From today, all Australians aged 12 and over can access either a Pfizer or Moderna vaccine, making it the first time that all eligible Australians can have the vaccine they choose.
This comes after news that both Pfizer and Moderna would be opening up to those above the age of 60 for whom only AstraZeneca has so far been available.
While the AstraZeneca vaccine is still recommended and supported by both ATAGI and the federal government, issues with blood clotting and poor media coverage early in the rollout left many sceptical of the vaccine — preferring to wait for an mRNA vaccine.
Currently, there are 300,000 Australians over the age of 60 who are not vaccinated and the widening of access is aimed at getting those in the more vulnerable age groups a jab.
For months, government supply of the vaccines has been a key bottleneck in vaccine access. The Australian government did not order vaccines when they had the chance in August of 2020, preferring to wait until November of 2020 when a deal was finally signed with Pfizer.
This left the country months behind other nations like the US and the UK, who begun vaccinating in December of 2020, while Australia did not start until March of 2021.
Even then, the vaccine rollout did not pick up significantly, owing to supply issues, until May of this year.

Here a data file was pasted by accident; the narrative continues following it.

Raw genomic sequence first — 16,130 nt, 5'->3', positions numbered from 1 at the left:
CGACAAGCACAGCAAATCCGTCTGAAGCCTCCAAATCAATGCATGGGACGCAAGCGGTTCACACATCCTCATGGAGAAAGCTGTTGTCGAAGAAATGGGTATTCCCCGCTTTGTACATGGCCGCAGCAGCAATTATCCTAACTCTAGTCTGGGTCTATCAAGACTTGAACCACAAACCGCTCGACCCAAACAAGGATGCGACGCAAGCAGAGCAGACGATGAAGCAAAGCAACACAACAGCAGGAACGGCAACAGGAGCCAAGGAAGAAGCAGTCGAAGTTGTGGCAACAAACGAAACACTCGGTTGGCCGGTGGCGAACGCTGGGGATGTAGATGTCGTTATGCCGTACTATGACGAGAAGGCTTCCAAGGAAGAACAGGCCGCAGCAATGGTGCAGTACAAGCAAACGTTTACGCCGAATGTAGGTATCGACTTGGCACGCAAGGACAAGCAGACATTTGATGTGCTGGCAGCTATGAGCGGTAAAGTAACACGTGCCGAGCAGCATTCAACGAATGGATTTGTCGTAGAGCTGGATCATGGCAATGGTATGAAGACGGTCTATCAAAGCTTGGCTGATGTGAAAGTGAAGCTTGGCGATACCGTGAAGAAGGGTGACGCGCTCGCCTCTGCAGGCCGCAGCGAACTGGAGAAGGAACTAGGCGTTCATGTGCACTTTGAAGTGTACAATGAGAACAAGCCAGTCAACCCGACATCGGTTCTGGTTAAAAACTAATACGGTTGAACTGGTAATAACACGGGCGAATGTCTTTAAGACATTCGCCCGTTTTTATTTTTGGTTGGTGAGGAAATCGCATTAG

Now, as we enter October, the country has finally managed to match supply of vaccines with the demand. Australia has recently received millions of doses of Moderna and Pfizer through September and will continue to receive millions more in the coming months.
Nine million Pfizer jabs and three million Moderna are expected to land in the country in October alone.
Lieutenant General John Frewen, head of the national COVID taskforce, has said that individuals who have been holding out for a vaccine have been “putting themselves at risk for many months”.
However, he confirmed that as supply is no longer an issue in Australia, today is “an inflection point in the campaign where we go from the supply drivers to the demand drivers.”
This means that the government will now shift from getting enough vaccines out to the population to working to convince people who are hesitant about the vaccine to get the jab.
Frewen said that complacency and hesitancy are contributing to low vaccination rates in both Western Australia and Queensland.
“There are populations who haven’t been in outbreaks yet and I stress to them that Delta moves fast and, when it finds a way, it will hit hard,” he said.
While those populations will now become the government’s focus, Frewen noted that there are currently no plans to offer incentives to reluctant groups, saying instead that the options of “choice, convenience and freedom” would be key motivators.